Letter abstract

Nature Physics 4, 213 - 217 (2008)
Published online: 24 February 2008 | doi:10.1038/nphys890

Subject Categories: Electronics, photonics and device physics | Condensed-matter physics | Nanotechnology

Anisotropic behaviours of massless Dirac fermions in graphene under periodic potentials

Cheol-Hwan Park1,2, Li Yang1,2, Young-Woo Son3, Marvin L. Cohen1,2 & Steven G. Louie1,2


Graphene's conical valence and conduction bands give rise to charge carriers that have neutrino-like linear energy dispersion and exhibit chiral behaviour near the Dirac points where these bands meet1, 2, 3, 4, 5, 6. Such characteristics offer exciting opportunities for the occurrence of new phenomena and the development of high performance electronic devices. Making high quality devices from graphene, which typically involves etching it into nanoscale structures7, 8, 9, 10, however, has proven challenging. Here we show that a periodic potential applied by suitably patterned modifications or contacts on graphene's surface leads to further unexpected and potentially useful charge carrier behaviour. Owing to their chiral nature, the propagation of charge carriers through such a graphene superlattice is highly anisotropic, and in extreme cases results in group velocities that are reduced to zero in one direction but are unchanged in another. Moreover, we show that the density and type of carrier species (electron, hole or open orbit) in a graphene superlattice are extremely sensitive to the potential applied, and they may further be tuned by varying the Fermi level. As well as addressing fundamental questions about how the chiral massless Dirac fermions of graphene propagate in a periodic potential, our results suggest the possibility of building graphene electronic circuits from appropriately engineered periodic surface patterns, without the need for cutting or etching.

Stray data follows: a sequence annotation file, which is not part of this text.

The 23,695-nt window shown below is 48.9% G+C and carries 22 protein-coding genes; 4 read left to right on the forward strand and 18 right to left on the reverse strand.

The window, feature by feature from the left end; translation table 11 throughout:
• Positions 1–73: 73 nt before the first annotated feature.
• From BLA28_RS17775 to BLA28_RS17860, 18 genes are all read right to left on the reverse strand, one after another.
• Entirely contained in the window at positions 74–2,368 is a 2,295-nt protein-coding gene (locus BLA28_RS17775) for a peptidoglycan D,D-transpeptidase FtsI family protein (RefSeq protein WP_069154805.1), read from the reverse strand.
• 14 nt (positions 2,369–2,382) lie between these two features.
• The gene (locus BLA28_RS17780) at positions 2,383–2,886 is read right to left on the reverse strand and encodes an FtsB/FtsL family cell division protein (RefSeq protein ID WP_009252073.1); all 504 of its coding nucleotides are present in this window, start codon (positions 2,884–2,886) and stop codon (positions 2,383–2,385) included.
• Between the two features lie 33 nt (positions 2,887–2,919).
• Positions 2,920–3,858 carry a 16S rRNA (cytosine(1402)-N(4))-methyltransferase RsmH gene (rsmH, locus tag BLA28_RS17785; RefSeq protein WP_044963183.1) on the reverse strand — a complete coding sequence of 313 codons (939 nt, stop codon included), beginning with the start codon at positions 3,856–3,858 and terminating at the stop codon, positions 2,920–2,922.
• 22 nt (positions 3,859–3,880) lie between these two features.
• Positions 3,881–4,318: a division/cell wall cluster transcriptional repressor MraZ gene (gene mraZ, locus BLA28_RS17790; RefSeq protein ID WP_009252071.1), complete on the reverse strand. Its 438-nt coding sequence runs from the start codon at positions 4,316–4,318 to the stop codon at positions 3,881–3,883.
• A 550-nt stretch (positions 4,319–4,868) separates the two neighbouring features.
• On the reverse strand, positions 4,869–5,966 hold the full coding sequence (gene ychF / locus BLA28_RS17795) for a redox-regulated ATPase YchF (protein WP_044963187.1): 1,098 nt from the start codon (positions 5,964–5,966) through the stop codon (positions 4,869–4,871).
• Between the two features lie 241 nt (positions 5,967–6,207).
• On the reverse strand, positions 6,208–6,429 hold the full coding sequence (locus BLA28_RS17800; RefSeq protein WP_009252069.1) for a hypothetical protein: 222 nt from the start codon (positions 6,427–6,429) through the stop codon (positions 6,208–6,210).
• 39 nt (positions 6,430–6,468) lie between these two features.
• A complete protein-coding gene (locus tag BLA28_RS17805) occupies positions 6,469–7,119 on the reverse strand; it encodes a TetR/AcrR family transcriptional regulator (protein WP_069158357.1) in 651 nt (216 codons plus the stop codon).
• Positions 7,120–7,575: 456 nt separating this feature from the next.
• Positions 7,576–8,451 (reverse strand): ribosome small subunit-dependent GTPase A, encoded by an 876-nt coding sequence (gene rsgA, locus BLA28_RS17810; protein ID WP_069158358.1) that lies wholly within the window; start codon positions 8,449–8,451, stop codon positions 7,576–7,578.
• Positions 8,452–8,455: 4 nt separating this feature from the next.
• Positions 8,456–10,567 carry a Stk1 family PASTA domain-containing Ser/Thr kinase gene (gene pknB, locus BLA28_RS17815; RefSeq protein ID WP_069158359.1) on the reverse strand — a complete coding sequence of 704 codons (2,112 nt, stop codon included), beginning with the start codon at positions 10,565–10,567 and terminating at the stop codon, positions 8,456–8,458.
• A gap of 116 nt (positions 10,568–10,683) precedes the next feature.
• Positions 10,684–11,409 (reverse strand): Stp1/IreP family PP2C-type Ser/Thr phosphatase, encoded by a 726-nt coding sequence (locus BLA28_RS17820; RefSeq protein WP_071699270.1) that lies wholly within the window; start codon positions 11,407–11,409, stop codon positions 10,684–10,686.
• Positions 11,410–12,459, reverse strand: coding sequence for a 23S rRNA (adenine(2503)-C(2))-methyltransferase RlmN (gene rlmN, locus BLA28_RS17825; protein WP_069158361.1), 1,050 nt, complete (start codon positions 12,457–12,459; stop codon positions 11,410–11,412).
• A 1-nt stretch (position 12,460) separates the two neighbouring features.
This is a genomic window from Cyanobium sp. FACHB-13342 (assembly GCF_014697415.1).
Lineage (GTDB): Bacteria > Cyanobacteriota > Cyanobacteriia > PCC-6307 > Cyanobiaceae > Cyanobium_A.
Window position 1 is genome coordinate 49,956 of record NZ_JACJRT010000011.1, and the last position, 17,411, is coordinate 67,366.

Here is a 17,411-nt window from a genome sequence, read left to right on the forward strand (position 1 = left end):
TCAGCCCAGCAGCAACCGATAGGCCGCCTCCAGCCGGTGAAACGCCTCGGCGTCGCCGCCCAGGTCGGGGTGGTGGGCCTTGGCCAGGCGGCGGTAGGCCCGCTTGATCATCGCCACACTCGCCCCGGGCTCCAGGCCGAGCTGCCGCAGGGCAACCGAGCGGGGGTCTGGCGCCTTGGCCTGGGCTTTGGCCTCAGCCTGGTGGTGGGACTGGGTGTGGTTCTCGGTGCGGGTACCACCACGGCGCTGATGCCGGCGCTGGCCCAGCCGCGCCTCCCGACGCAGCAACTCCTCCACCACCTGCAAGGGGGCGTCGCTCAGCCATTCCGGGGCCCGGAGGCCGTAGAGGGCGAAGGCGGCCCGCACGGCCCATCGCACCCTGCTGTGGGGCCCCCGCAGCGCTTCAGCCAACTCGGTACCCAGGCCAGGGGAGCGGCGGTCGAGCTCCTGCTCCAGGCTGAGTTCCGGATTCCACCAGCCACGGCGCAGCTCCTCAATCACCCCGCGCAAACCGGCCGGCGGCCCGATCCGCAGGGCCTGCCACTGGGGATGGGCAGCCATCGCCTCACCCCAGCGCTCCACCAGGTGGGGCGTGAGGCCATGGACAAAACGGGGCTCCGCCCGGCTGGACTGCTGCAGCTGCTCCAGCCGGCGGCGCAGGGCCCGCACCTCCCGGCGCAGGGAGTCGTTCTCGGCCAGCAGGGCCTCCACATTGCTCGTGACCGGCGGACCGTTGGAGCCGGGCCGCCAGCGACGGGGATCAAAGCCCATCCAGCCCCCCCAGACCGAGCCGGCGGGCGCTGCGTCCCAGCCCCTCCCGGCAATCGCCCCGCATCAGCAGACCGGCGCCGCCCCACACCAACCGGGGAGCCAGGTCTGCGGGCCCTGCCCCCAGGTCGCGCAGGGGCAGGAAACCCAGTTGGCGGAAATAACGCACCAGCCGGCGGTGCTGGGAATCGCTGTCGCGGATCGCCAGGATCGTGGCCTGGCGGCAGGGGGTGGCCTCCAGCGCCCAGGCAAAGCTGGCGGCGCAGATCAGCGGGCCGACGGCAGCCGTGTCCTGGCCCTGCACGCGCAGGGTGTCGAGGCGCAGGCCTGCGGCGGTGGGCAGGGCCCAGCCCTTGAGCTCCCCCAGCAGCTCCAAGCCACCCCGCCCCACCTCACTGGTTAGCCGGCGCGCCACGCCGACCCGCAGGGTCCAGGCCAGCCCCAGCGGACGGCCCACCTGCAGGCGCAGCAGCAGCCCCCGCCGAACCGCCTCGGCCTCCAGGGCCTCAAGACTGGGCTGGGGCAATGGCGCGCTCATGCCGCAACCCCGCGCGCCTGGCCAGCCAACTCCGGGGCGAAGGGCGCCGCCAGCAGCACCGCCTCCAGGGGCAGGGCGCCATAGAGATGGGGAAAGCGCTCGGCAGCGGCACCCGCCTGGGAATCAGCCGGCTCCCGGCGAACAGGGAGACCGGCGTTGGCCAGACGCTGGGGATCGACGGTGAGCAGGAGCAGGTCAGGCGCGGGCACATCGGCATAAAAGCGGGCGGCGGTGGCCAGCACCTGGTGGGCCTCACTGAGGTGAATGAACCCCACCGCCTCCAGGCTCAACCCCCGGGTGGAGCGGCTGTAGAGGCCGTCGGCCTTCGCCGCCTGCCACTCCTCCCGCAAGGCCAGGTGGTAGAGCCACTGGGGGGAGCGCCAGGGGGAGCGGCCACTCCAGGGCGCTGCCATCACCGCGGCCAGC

1. Department of Physics, University of California at Berkeley, Berkeley, California 94720, USA
  2. Materials Sciences Division, Lawrence Berkeley National Laboratory, Berkeley, California 94720, USA
  3. Department of Physics, Konkuk University, Seoul 143-701, Korea

Correspondence to: Steven G. Louie1,2 e-mail: sglouie@berkeley.edu


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